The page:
• 8 Spruce Street Revisited
In yesterday's New York Times, architecture critic Nicolai Ouroussoff offered a glowing review of Frank Gehry's design for 8 Spruce Street, calling the building "the finest skyscraper to rise in New York since Eero Saarinen’s CBS building went up 46 years ago." Writing about the building this past October, I similarly praised the building: "Eight Spruce Street shows some respect, acknowledging the city's classic skyscraper tradition with just the right amount of flash." While many will praise the building in terms of architectural style, it's important to also discuss how the highest of the residential hi-rises will affect the life on the street. Several questions remain to be answered. The residents of the building will be people who can afford luxury market housing, but how will their wants and desires affect the neighborhood? Will they take part in the social and economic life of downtown, or will they remain aloof and lofty, importing their goods and sending their kids to school elsewhere? It's fascinating to note that the Gehry building sits on top of two critical institutions of social life, a school and a hospital, but how these groups will interact, if at all, remains to be seen.
|8 Spruce Street during a snowstorm, January 26, 2011|
• Access Restricted: A Conversation on "Unbuilding"
In a fascinating conversation this past Wednesday (2/9/2011), part of the series Access Restricted hosted by the Lower Manhattan Cultural Council (LMCC), cultural journalist Jeff Byles pitched questions to architecture critic and CUNY professor Michael Sorkin about the future of our shared urban spaces. The setting was the lobby of the Woolworth Building, the "cathedral of commerce" built in 1913 and designed by Cass Gilbert. Normally off-limits, the lobby served as a reminder that even our most cherished icons often limit access to the public.
|inside the Woolworth Building lobby, February 9, 2011|
Musing on the topic of Lower Manhattan, where he is now a resident after years in Greenwich Village, Sorkin reflected on the transformation of downtown into what he called "a complete community." Defining a strong neighborhood as "a place where one satisfies daily requirements within walking distance," Sorkin emphasized the importance of the street. He proposed taking fifty percent of existing streets back for pedestrian, park, or agricultural uses and even dismantling FDR Drive. An advocate for turning empty lots into green space and converting concrete spaces into plots for sustainable agriculture, he humorously proposed, but with some seriousness, "Let's put the orchard back in Orchard Street." Among his proposals for alternative transportation, Sorkin advocates extending the idea of mixed-use development to the street, India-style, mixing modes of walking and motoring with people on foot "on top of the heap."
Discussing the rebuilding of the World Trade Center site, Sorkin expressed his disappointment with the current planning. He said the city lost an opportunity, born out of "a tragic misperception," to commemorate the site with a park and a free speech plaza. Now, he said, these fourteen acres will be "heavily surveilled" and "completely commercialized."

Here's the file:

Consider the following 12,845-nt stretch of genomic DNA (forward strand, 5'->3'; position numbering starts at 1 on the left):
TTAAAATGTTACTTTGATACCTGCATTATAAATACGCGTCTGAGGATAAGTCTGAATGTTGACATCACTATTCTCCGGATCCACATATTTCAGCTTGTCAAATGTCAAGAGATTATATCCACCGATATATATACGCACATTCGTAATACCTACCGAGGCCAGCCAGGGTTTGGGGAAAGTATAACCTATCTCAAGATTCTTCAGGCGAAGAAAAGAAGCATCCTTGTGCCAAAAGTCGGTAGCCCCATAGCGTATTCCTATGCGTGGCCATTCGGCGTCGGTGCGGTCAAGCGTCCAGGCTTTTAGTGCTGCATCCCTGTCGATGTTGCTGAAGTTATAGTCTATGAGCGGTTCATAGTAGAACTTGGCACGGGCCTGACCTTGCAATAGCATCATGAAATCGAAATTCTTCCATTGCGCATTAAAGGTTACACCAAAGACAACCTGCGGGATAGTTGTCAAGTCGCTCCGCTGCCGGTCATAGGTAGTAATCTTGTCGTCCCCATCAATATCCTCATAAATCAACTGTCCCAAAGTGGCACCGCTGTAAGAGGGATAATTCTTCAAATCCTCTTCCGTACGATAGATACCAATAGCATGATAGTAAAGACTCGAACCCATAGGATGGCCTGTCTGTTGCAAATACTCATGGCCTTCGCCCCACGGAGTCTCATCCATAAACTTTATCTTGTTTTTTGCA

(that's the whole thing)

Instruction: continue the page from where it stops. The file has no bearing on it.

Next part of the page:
Overall, the discussion at the Woolworth Building underscored the need for much more sustainable urban planning, one that encourages a pedestrian city and self-sufficient neighborhoods, along with mass transit, especially in light of the world's rapid urbanization.
|One World Trade Center, half way to the top|
• Walks to One World Trade Center, In Progress
One World Trade Center continues to rise, and residents and workers downtown have no doubt noticed its presence in the skyline. On December 23, 2010, the Port Authority announced that the building had reached the 52nd Floor, the half way mark to the top of the building. As reported by Manhattan User's Guide on January 28, the Port Authority has created a website inviting people to upload their own pictures of the building.
Looking out my balcony in Greenwich Village toward the south, I have been watching 1 WTC slowly take its form in the skyline of Lower Manhattan. On a wintry walk a couple of weeks ago, I took the train down to Battery Park and then walked around the shoreline up to the site. 1 WTC, designed by David Childs of Skidmore, Owings, and Merrill, is just one of several places to be finished on this hallowed ground, a site that will include other towers, the WTC Memorial with its pools in the footprints of the two towers, a visitors center, and a transportation hub. 1 WTC will feature several public spaces including a vast public lobby, restaurants and an observation deck high in the sky.
What happens on the street...who knows?
There are many ways to walk to see 1 WTC in progress. A stroll down West Broadway south will take you to the foot of the building. A walk down Broadway itself to near City Hall and then walking west also provides a good approach. Walking down Broadway also affords good views of 8 Spruce Street.
View Walks to 1WTC in a larger map
For the walk depicted in these pictures, take the subway to Battery Park and walk the shoreline west and up and around to near the World Financial Center. Walking there with snow on the ground is optional.
See also the site of the World Trade Center (Port Authority) for progress, plans, photos, and maps.
The site of the Lower Manhattan Cultural Council will post a link to a recording of the Access Restricted conversation when it becomes available via artonair.org.
Related post: The Guided Tour: A Visit to the World Trade Center Site and the Statue of Liberty.
Images by Walking Off the Big Apple.